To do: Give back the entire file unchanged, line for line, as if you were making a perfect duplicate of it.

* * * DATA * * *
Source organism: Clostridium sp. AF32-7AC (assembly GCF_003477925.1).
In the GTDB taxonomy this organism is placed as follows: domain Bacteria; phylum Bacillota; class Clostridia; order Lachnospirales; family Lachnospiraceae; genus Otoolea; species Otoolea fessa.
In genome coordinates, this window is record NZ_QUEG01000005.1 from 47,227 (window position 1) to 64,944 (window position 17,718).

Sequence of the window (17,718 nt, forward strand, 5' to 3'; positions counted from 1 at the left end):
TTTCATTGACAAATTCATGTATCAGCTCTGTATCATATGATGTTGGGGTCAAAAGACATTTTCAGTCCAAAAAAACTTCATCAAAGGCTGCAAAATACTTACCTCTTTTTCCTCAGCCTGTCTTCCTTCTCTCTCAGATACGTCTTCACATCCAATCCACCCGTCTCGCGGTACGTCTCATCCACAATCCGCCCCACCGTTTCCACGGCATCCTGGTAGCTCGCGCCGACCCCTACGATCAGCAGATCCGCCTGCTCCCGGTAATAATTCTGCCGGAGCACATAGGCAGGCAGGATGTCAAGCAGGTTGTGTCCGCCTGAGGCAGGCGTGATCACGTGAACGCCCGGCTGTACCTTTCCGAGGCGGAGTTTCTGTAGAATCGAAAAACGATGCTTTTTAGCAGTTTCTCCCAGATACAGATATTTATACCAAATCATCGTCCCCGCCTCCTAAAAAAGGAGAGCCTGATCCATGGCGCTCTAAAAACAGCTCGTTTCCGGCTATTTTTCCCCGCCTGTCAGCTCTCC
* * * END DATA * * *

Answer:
Source organism: Clostridium sp. AF32-7AC (assembly GCF_003477925.1).
In the GTDB taxonomy this organism is placed as follows: domain Bacteria; phylum Bacillota; class Clostridia; order Lachnospirales; family Lachnospiraceae; genus Otoolea; species Otoolea fessa.
In genome coordinates, this window is record NZ_QUEG01000005.1 from 47,227 (window position 1) to 64,944 (window position 17,718).

Sequence of the window (17,718 nt, forward strand, 5' to 3'; positions counted from 1 at the left end):
TTTCATTGACAAATTCATGTATCAGCTCTGTATCATATGATGTTGGGGTCAAAAGACATTTTCAGTCCAAAAAAACTTCATCAAAGGCTGCAAAATACTTACCTCTTTTTCCTCAGCCTGTCTTCCTTCTCTCTCAGATACGTCTTCACATCCAATCCACCCGTCTCGCGGTACGTCTCATCCACAATCCGCCCCACCGTTTCCACGGCATCCTGGTAGCTCGCGCCGACCCCTACGATCAGCAGATCCGCCTGCTCCCGGTAATAATTCTGCCGGAGCACATAGGCAGGCAGGATGTCAAGCAGGTTGTGTCCGCCTGAGGCAGGCGTGATCACGTGAACGCCCGGCTGTACCTTTCCGAGGCGGAGTTTCTGTAGAATCGAAAAACGATGCTTTTTAGCAGTTTCTCCCAGATACAGATATTTATACCAAATCATCGTCCCCGCCTCCTAAAAAAGGAGAGCCTGATCCATGGCGCTCTAAAAACAGCTCGTTTCCGGCTATTTTTCCCCGCCTGTCAGCTCTCC